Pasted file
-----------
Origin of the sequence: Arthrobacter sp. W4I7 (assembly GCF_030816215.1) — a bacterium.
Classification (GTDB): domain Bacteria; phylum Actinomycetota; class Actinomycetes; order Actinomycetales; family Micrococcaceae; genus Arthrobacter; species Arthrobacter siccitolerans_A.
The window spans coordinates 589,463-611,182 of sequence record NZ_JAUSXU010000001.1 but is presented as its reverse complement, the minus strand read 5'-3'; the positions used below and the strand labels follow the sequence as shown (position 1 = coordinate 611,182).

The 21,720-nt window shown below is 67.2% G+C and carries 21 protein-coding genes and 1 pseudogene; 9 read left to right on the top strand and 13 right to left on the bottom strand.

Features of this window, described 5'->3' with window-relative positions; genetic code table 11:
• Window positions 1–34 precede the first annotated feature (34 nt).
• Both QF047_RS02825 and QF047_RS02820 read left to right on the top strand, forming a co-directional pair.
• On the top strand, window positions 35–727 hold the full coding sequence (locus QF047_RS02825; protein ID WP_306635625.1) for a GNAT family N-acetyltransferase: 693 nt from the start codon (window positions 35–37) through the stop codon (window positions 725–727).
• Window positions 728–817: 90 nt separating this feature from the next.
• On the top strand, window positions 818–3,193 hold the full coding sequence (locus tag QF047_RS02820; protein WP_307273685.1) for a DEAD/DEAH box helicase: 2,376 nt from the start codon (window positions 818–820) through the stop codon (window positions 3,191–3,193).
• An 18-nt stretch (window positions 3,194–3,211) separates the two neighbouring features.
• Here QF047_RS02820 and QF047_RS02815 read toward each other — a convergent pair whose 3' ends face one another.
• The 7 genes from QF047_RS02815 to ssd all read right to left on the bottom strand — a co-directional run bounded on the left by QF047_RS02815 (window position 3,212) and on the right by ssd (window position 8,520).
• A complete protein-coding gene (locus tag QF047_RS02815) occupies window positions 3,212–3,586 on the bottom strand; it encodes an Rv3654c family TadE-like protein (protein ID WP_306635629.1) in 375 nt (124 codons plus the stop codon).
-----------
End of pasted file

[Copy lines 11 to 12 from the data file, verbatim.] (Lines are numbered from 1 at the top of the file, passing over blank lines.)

• An 18-nt stretch (window positions 3,194–3,211) separates the two neighbouring features.
• Here QF047_RS02820 and QF047_RS02815 read toward each other — a convergent pair whose 3' ends face one another.